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Willa Perlman Visits The Story Emporium

                     Come join us on April 28th to see Willa Perlman! 

She will be reading from “Pocket Kisses” and “Goodnight, World” but that’s not all! Following her readings she will be doing crafts with the children. Each child can make their very own pocket kiss and create their very own picture book. To download a flyer click here.

Willa Perlman is the Managing Partner and founder of Ligature   Partners, Inc., a boutique executive search and consulting firm with a practice specialty in education, publishing, and media.  She hasbeen a search executive for twelve years.  Prior to recruitment, Willa garnered more than 20 years of senior level experience in book publishing, intellectual property development, and general management roles.  Her executive credentials include:  President of Hasbro Properties Group at Hasbro, Inc.; President of Golden Books Publishing Group; President & Publisher of Simon & Schuster’s Children’s Books Division; Vice President, Editorial Director of “Willa Perlman Books,” an imprint of the HarperCollins Children’s Division.  Willa began her career at Harcourt Brace Jovanovich where she held positions in marketing, publicity, and advertising and launched the children’s imprint, “Gulliver Books.”  She was ultimately named Director of Harcourt’s Children’s Trade Division andworked collaboratively with Harcourt Education on the development of the highly acclaimed “Treasury of Reading” textbook program.

Pocket Kisses: How the story came to be

When my son Jonathan (now 18) was a toddler, I was a publishing executive.  I traveled extensively and worked very long hours which meant, regrettably, that I missed many of Jonathan’s day-to-day toddler experiences.  I tried to get my full of them on the weekends, of course.  But in some sense those “make-up” days made the work week’s distance between us seem even greater.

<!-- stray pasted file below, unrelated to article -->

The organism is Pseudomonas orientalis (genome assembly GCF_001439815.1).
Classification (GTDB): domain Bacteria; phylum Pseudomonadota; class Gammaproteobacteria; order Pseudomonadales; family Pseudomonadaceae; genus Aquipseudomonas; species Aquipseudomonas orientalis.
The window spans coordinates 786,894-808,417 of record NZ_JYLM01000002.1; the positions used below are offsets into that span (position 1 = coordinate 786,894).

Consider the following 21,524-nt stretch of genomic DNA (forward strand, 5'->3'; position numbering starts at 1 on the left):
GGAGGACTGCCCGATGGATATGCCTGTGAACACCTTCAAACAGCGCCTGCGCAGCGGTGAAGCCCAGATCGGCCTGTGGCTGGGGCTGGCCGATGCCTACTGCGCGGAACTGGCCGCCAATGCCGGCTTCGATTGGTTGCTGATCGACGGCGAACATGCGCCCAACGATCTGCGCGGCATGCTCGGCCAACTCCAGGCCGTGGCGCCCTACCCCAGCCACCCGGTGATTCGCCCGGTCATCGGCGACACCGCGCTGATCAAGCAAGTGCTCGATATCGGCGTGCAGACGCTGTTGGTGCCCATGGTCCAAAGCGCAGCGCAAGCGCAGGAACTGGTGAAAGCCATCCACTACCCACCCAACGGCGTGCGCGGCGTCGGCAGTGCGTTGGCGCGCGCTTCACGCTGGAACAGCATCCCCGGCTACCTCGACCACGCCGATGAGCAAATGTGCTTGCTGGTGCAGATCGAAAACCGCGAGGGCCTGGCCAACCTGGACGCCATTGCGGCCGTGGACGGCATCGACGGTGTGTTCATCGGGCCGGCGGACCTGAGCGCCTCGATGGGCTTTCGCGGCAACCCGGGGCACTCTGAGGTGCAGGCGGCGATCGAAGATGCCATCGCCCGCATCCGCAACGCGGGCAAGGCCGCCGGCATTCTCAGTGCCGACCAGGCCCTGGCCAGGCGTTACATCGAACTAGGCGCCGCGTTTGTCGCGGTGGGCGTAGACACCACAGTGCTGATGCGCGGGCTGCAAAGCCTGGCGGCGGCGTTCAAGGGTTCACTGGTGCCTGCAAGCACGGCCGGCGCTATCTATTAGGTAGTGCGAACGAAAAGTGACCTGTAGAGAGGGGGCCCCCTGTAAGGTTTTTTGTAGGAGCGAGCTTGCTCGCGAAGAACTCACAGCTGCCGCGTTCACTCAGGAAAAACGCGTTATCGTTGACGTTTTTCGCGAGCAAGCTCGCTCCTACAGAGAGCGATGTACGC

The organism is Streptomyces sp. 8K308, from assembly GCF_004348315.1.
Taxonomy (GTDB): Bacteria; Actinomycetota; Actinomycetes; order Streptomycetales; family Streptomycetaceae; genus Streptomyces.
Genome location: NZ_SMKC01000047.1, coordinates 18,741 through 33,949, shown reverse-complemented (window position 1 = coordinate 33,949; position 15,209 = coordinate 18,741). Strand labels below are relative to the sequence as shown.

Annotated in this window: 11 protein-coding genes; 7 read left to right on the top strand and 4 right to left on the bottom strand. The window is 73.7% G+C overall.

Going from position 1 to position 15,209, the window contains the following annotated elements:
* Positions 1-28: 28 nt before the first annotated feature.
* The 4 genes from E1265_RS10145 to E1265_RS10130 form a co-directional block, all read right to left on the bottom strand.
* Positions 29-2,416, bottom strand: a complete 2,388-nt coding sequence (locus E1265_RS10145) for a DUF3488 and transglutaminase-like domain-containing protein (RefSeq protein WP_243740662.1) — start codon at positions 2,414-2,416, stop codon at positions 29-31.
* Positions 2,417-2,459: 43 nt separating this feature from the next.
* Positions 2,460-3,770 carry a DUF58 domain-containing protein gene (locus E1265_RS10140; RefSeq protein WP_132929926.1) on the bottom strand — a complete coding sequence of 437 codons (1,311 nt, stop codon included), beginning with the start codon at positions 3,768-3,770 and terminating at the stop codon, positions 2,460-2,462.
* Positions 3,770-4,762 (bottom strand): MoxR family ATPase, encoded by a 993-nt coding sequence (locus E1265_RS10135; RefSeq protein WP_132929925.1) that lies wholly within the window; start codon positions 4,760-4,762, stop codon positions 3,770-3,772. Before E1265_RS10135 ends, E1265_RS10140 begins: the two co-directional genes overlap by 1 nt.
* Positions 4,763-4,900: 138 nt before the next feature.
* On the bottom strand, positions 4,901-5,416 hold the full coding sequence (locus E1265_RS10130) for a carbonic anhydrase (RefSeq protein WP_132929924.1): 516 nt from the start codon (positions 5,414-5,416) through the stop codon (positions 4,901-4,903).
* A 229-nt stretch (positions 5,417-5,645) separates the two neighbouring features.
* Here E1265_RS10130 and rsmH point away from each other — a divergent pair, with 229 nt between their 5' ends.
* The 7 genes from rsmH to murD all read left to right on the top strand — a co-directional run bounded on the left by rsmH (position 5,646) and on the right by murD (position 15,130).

Jonathan had to learn how to say good-bye to mommy as a very young child.  And I had to figure out some way to stay connected to him.  Cell phones were just becoming available but each call was very expensive.  Skype was just a dream in the mind of a Silicon Valley inventor.

I realized that the thing that I missed most was those many moments, throughout the day, when a kiss was the instinctive way to reward an accomplishment, express a sudden rush of love, or comfort a stumble.  Those missed kisses were emblematic of the constant mommy presence that I was unable to provide.

So I came up with the idea for creating imaginary kisses to give to Jonathan before I left for work or on a trip.  They were kisses that he put in his pocket and could take out whenever he wanted one from me.  This became a ritual and a tradition that survived many, many years and provided comfort and a psychologically healthy tool for each of us to deal with my frequent absence.  Today, “pocket kisses” are still doled out in our house.  But now I send them to Jonathan via text message.

I hope that this story will resonate for other working mothers who have to juggle careers with motherhood and deal with the fact that sometimes you feel as though you’re unable to give either commitment everything it demands.  But it is possible to do both.  And there are creative ways to overcome the obstacles and stressors.  Pocket kisses are a tiny example of one mommy’s solution.  Perhaps they can inspire and/or reassure some other frazzled mommy’s out there trying to keep too many balls in the air.

Goodnight, World

As the world appears to become even more polarized amidst a growing lack of acceptance of differences between people and nations it is good to look for common denominators.

A simple common reference point that even the youngest child can grasp is the fact that people of every color and culture say the words “goodnight” when they separate from friends and family at the end of their day.This is a simple bedtime story experience.  The story also introduces the concept of night falling sequentially as the earth rotates around the sun and the moon rotates around the earth. And finally, we learn how to say, “good night” in many different languages as a means of fostering some connectivity as a citizen of the world.

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